Margaret Thatcher swept to power in 1979 and immediately set about implementing her Conservative Party’s policies on the arts. Built on an intensely capitalist model, her policies saw the arts be treated like any other industry, with sales – or bums on seats, as we like to call it – becoming the defining measure of success for any aspiring film, art exhibition, theatre show or music release in the British Isles.
Funding to key British arts organizations such as the BFI, the RSC and the Arts Council was drastically slashed, putting the onus on productions to be economically successful with little outside support – predictably forcing many small, medium and large shows, organizations, films and projects into early closures and bankruptcy. On the other end of the industry, Thatcher dissolved Trade Unions which protected the rights of many workers not only in the mining and manufacturing industries, but in filmmaking as well.
However, were all of Thatcher’s policies a disaster for the film in the UK? And what legacy have the Thatcher years left on our movie industry?
In 1985 Margaret Thatcher scrapped the Eady Levy, which was essentially a tax break scheme to encourage filmmaking in the UK. Having been in effect since around 1957, the Eady levy saw a number of highly successful films made under British radar, including some of the early Bond films and Kubrik’s Lolita, Dr. Strangelove and A Clockwork Orange.
The levy also attracted European filmmakers to the UK such as Jean-Luc Godard and Roman Polanski and provided funding for the National Film and Television School. One would have thought that scrapping such a useful and enriching scheme would be a bad move from the Conservatives, but in fact by 1984 it was proven that much of the money the Eady Levy was meant to be injecting into the British film industry was actually ending up in the accounts of big American distribution companies and Studios, with a comparatively tiny effect on UK businesses. Maybe not such a bad decision after all.
Thatcher’s borderline pathological hatred of culture and the arts – means of dissent in her eyes – allowed for the creation of a backlash loaded with creativity, inventiveness, art and intellectualism. Her reign saw the rise of a number of landmark British filmmakers: Ken Loach, Mike Leigh and Stephen Frears, to name but a few, who were inspired and even encouraged by the adversity they saw and faced. The tide change she created in the UK, the shift in social attitudes in politics, culture, people and the economy helped give birth to magnificent collaborations and works of art at the time, notably in music but also in film with the likes of My Beautiful Laundrette (1985) and The Ploughman’s Lunch (1983).
It was also the Thatcher government that created Channel 4, which of course went on to create Film4 and the incredible list of films that came out of that institution.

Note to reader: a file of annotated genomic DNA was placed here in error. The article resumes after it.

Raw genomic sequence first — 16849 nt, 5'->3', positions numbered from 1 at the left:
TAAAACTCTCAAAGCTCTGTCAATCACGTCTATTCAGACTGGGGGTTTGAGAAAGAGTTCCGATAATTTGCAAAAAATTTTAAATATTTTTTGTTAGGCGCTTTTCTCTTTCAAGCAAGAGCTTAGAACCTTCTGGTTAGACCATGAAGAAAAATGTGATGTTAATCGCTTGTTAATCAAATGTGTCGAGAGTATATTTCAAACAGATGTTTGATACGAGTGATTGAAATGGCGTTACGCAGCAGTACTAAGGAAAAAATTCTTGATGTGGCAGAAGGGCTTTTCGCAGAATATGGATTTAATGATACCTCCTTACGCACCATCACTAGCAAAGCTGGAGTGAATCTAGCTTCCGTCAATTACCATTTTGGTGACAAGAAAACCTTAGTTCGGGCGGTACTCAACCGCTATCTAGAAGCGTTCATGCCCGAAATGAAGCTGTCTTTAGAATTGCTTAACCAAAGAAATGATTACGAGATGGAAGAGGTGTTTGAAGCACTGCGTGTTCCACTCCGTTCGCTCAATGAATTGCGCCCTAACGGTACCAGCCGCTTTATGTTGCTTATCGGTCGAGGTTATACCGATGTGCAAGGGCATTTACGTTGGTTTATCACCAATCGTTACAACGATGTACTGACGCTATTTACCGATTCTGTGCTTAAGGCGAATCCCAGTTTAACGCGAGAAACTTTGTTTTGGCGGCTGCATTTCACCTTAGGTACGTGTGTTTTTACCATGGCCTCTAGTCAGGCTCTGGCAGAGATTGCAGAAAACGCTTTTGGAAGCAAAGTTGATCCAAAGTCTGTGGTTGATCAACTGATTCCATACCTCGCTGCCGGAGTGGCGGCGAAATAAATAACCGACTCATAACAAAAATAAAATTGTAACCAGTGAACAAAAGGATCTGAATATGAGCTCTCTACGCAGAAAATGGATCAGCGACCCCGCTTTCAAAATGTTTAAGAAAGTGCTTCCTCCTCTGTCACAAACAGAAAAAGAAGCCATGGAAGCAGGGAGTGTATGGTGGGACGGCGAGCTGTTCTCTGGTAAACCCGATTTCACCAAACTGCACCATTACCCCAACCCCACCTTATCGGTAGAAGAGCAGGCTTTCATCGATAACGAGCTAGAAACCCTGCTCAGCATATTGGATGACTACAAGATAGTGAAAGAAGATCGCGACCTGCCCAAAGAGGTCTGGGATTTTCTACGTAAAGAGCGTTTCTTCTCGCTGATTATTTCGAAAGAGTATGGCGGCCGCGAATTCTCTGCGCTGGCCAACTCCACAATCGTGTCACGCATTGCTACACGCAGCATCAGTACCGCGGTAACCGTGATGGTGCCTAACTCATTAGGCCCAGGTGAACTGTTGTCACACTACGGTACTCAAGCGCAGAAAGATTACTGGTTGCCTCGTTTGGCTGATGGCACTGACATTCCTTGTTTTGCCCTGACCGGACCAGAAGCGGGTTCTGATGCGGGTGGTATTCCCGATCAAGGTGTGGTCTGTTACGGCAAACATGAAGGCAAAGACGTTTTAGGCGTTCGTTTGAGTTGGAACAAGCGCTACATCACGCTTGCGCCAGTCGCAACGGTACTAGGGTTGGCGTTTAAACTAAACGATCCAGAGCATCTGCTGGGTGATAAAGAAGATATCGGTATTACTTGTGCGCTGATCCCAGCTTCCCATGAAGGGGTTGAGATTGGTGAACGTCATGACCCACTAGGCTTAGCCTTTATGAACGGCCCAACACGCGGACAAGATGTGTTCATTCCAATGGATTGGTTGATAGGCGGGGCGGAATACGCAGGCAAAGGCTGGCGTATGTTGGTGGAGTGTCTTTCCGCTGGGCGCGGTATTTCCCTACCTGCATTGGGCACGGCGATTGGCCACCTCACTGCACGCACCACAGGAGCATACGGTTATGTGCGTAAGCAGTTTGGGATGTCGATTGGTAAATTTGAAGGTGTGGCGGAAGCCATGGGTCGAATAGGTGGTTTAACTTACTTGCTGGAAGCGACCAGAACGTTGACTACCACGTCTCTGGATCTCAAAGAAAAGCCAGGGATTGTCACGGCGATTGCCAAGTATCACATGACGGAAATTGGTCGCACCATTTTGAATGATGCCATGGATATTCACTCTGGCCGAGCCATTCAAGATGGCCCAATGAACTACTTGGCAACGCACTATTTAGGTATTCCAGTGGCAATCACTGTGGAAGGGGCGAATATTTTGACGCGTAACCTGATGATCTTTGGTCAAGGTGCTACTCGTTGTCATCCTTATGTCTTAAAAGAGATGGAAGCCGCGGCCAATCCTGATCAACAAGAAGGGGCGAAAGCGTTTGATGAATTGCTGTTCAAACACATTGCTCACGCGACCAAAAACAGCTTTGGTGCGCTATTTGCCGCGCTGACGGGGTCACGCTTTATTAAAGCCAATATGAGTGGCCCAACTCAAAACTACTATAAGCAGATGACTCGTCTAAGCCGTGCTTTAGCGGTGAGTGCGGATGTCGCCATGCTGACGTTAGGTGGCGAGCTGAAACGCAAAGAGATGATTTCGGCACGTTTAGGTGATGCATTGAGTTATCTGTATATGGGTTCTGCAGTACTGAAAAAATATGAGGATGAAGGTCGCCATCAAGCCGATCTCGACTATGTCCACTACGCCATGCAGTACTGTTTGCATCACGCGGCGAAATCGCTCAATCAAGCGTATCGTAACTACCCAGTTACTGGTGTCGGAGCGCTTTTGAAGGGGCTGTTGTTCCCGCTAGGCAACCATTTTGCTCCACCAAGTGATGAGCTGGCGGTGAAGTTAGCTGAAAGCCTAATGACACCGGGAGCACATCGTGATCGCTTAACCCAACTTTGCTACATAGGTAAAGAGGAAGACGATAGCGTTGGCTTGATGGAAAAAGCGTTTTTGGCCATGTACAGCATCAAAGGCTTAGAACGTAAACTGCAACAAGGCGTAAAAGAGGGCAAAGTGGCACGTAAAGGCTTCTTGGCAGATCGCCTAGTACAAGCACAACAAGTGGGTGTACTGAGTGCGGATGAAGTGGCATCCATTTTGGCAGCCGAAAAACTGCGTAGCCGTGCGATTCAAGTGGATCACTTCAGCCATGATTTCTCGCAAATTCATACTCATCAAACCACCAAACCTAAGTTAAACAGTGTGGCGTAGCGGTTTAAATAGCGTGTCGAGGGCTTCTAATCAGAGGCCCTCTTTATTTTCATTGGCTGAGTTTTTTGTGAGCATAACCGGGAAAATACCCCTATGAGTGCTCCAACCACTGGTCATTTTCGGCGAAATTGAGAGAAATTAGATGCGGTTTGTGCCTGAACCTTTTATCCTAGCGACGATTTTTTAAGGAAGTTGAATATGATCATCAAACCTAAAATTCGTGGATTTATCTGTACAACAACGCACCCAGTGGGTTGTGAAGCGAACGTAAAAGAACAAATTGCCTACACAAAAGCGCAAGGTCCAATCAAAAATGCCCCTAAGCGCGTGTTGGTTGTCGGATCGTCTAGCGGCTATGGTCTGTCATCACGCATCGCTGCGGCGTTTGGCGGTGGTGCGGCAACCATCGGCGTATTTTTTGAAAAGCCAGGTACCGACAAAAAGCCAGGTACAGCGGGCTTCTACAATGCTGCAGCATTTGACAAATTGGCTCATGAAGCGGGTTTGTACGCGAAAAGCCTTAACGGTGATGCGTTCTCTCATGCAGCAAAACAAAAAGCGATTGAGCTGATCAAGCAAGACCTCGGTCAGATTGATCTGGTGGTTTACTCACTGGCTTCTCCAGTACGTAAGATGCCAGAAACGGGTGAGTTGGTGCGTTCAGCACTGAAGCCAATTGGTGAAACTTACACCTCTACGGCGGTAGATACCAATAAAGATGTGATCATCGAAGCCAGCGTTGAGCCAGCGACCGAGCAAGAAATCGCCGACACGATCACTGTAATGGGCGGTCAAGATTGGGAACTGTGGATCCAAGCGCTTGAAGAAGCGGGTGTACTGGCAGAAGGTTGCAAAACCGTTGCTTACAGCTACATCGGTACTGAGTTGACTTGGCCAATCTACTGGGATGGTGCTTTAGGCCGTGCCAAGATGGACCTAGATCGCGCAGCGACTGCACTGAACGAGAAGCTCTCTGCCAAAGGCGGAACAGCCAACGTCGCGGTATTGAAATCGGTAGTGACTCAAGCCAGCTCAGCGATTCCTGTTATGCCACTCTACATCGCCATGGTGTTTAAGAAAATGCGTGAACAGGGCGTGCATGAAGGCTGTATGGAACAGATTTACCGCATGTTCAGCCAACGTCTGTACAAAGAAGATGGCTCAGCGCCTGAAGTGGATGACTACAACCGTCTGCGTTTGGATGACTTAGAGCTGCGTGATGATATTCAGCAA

Another perhaps forgotten by-product of the Thatcher era was the inexorable rise of video-rental services in the UK, which bolstered the feature film market in an entirely new way. Watching a movie was no longer a special occasion for going out, but something that could be done in the comfort of your own home – a significant step in creating the home-schooled film expert, which we consider one step below the independent filmmaker, and a class of people who changed the face of filmmaking and film distribution forever.
We can’t forget, however, that these happy by-products were almost never fully intentional. Artists in the film industry worked around the crushing system to create a new model for venting their creativity, and in the process gave rise to a new movement of independent and guerilla forms of expression and exhibition. The arts have a way of flourishing the best in the most adverse of circumstances, but this is not something Maggie necessarily knew when she tried to stifle them.
For Thatcher, the messages and themes the arts put out were dangerous and subversive. Hanif Kureishi – the writer of My Beautiful Laundrette – argues that it was actually Thatcher who started today’s Celebrity culture, promoting the merits and faults of who said something rather than what they said as a way of distracting attention from the original message.
Whatever your opinion on Thatcher, her legacy on the British film industry is arguably a good one, though not necessarily intentionally so. Her attitudes and policies encouraged exciting and interesting filmmaking on the independent scene, but at the same time made it almost impossibly hard to actually create something. Her hatred of culture created it’s own series culture and anti-culture movements, but also made us more superficial and distracted from the messages behind the art pieces.
RIP Margaret Thatcher.